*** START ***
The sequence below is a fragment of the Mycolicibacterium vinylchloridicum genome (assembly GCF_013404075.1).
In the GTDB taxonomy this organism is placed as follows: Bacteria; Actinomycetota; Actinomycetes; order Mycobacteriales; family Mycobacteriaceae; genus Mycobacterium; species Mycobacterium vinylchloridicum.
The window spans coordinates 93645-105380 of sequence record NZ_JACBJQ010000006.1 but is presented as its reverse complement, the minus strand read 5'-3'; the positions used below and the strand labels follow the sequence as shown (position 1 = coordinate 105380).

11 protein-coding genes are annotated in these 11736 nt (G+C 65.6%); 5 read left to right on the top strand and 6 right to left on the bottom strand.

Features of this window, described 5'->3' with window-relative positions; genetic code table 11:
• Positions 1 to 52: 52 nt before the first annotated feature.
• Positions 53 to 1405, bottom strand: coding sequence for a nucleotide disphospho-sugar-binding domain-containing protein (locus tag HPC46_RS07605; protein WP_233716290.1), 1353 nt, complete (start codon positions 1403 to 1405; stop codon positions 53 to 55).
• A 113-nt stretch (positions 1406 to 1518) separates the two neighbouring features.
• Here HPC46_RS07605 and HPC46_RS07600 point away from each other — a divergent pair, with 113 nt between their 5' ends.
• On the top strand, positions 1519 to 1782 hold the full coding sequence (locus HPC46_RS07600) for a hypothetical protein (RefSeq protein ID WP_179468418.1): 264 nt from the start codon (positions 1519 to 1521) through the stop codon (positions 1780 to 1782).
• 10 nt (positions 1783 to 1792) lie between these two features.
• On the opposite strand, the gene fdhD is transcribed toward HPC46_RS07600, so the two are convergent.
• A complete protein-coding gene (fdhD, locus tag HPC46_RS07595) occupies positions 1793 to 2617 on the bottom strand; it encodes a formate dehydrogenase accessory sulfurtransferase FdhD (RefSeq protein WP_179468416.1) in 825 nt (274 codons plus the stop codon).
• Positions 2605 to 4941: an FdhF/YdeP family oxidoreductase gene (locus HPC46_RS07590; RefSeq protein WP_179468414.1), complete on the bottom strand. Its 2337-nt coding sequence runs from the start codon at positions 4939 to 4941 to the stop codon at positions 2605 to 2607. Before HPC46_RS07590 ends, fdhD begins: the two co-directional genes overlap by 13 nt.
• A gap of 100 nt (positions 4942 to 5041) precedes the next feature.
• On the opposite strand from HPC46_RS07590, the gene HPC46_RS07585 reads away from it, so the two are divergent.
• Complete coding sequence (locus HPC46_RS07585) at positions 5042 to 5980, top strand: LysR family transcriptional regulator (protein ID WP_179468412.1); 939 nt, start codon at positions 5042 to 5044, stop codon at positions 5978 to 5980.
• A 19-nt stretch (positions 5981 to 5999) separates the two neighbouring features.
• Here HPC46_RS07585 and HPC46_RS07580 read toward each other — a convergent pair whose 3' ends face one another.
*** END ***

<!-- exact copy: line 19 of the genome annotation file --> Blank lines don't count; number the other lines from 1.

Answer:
• Here HPC46_RS07585 and HPC46_RS07580 read toward each other — a convergent pair whose 3' ends face one another.